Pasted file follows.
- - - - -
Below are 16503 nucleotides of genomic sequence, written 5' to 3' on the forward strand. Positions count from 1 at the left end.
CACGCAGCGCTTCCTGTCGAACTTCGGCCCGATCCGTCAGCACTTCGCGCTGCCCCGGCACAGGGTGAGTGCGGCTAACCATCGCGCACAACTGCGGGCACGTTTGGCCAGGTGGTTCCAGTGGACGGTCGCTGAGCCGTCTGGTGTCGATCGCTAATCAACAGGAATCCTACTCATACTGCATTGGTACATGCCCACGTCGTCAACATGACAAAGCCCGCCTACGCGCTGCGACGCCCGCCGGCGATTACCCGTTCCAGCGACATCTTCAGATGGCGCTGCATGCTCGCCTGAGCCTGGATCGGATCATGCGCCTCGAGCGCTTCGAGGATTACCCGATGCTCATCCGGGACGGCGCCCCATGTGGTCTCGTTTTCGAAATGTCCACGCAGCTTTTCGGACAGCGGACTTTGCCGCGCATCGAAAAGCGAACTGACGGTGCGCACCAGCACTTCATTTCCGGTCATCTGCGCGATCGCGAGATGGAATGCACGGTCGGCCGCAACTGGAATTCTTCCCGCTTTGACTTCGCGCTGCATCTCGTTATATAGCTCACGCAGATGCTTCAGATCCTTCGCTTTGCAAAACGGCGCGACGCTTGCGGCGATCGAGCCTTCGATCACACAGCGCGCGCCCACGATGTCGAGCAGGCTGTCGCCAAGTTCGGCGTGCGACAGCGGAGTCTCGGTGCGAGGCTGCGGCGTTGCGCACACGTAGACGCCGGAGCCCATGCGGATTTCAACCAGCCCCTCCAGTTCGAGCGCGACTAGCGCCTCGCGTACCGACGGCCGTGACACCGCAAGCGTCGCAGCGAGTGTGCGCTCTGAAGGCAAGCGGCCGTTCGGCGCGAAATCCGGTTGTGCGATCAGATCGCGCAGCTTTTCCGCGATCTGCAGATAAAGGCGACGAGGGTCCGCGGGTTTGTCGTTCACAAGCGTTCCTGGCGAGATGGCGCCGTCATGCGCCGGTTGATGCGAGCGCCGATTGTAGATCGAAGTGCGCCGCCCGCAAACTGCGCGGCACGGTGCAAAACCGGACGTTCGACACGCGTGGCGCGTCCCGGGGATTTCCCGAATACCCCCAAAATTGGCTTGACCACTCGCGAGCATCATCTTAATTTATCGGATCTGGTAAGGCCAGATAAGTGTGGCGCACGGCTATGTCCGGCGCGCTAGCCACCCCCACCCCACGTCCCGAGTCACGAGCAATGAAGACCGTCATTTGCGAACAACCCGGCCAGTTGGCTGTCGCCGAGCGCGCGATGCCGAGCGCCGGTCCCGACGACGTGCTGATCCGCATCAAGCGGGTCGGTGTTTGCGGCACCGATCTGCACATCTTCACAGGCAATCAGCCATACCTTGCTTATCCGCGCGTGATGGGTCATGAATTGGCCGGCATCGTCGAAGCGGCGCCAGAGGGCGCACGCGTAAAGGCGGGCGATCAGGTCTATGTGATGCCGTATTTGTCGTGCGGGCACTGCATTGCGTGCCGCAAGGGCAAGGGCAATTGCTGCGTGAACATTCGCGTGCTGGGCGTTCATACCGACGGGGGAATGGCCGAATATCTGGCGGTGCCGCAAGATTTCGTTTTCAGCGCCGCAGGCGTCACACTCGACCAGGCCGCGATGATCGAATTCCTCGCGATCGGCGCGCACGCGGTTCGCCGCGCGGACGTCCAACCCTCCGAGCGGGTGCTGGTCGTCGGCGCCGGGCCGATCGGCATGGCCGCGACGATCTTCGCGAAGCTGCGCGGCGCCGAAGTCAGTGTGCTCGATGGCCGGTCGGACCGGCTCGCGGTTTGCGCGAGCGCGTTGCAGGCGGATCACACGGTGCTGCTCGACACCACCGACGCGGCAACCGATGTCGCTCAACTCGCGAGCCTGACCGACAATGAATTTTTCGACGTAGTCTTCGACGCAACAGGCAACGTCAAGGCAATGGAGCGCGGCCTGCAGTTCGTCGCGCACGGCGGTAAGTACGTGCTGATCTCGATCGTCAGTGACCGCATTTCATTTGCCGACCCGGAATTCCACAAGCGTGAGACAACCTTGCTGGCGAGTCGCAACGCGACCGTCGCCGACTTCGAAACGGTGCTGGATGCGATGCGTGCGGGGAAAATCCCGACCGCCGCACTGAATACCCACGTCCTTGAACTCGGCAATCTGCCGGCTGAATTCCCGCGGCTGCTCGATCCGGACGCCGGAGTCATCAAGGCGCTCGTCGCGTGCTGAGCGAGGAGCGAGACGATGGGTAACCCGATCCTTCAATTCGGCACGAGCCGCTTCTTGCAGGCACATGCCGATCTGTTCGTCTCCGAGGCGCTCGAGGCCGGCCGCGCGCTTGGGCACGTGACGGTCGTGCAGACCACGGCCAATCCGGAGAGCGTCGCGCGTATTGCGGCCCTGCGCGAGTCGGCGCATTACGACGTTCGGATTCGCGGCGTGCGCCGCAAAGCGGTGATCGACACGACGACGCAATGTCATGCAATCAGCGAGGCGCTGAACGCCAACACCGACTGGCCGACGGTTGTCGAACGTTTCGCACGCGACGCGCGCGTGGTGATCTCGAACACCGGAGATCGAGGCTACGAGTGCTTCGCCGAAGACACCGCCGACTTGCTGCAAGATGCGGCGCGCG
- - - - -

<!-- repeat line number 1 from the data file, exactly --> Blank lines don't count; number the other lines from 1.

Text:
Below are 16503 nucleotides of genomic sequence, written 5' to 3' on the forward strand. Positions count from 1 at the left end.